This year, Congress slunk into Washington

  WASHINGTON, D.C. - Even without the small complication bestriding the opening of the 105th Congress, the difference between it and its predecessor could be discerned by a quick look at the schedules.


Two years ago, the ebullient Republican majority of the House of Representatives came to town with revolutionary zeal, determined to remake the government, if not the world, in 100 days.


This year, the House convened to organize itself on Jan. 7. Then it recessed until the Inauguration on Jan. 20, when it plans to recess again until mid-February.


The schedule is not the only sign of change. Prior to the convening of the 104th, Republicans in both houses boldly announced their most extravagant plans. In the matter of Western natural resources, for instance, they proclaimed their commitment to give federal land to the states, or at least to the cattle ranchers, and to eviscerate the Endangered Species Act.


This time they were quieter. The most noise came from Republican Sen. John McCain of Arizona, who wrote a piece for the New York Times in November under the title, "Nature is not a liberal plot." McCain not only cited Theodore Roosevelt as he urged his party to rediscover its conservationist tradition, he cited Morris Udall and their joint effort to protect more Arizona land as wilderness, a word recently uttered by Republicans only as expletive.


It is true McCain's League of Environmental Voters score was 11 and he's moving to the center as he prepares to run for president. Still, he can see which way the wind blows.


But winds in Washington get diverted by counter-winds, artificial barriers and pockets of hot air. Despite McCain and public opinion, the natural resource committees of both houses will still be chaired by men who are on record saying that if nature isn't a liberal plot, nature-lovers are.


Alaskans Frank Murkowski and Don Young still chair the Senate and House Resource Committees and remain committed to maximum feasible clearcutting in the Tongass National Forest. Their colleague, Sen. Ted Stevens, whose manner is more sedate but whose policies are similar, has replaced the moderate Mark Hatfield as chairman of Senate Appropriations, a position of considerable leverage.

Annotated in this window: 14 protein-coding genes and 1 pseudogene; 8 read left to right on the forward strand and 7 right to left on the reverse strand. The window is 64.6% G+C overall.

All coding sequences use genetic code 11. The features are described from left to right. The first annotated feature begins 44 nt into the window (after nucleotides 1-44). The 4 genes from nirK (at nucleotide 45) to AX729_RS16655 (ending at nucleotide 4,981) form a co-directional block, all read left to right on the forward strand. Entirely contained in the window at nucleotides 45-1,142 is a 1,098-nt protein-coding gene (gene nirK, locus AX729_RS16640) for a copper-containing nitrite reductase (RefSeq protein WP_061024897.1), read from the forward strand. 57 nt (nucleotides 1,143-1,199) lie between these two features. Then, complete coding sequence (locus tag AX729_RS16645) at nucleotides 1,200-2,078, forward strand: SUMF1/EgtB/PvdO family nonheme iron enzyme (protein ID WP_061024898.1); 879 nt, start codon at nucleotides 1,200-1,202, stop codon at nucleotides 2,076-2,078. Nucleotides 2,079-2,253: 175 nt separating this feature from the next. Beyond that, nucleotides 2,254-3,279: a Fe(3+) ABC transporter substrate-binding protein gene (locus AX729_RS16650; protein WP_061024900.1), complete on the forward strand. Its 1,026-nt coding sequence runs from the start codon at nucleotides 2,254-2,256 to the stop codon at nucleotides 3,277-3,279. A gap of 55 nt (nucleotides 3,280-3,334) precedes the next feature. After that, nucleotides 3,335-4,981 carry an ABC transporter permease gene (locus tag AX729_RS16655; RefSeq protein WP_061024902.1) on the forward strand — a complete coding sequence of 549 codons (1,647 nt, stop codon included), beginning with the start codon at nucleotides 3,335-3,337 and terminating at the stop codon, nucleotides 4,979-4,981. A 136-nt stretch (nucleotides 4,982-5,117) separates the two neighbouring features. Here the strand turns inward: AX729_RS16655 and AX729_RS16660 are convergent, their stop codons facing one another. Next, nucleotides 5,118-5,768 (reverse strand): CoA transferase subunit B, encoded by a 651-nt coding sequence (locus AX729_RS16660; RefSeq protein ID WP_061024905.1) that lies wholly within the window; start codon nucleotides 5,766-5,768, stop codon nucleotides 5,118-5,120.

Then there's that complication concerning the speaker and how he had to scramble to keep his job after copping a plea to ethics violations. Most of the scrambling took place on the phone, as Newt Gingrich called every one of the 227 Republicans in Congress. The content of these calls has not been revealed, but it would not be unprecedented if some of them included ... well, "understandings."


If so, was more troth plighted to the likes of Richard Pombo and Jim Hansen, allies of the wise-use movement, or to the likes of Sherwood Boehlert and Wayne Gilchrist, the Republican environmentalists who are better organized and more alert than they were two years ago?


One does not know. One does know that Gingrich's two closest allies in his fight to keep his job were Majority Leader Dick Armey and Majority Whip Tom DeLay, both Texans, both friendly to the extractive industries. We also know that even before acknowledging his violations of the ethics rules, Gingrich filled most of the majority vacancies on the House Resources Committee with Western freshmen Republicans likely to be as fierce as those they replaced in support of more mining, logging and grazing.


Still, beyond the internal politics of the House, there are least two factors which are likely to restrain the anti-environmentalist wing of the GOP. One is the election results, which largely confirmed all those polls indicating that a very substantial majority of the electorate wants clean air, clean water and open space.


Then there's Bill Clinton.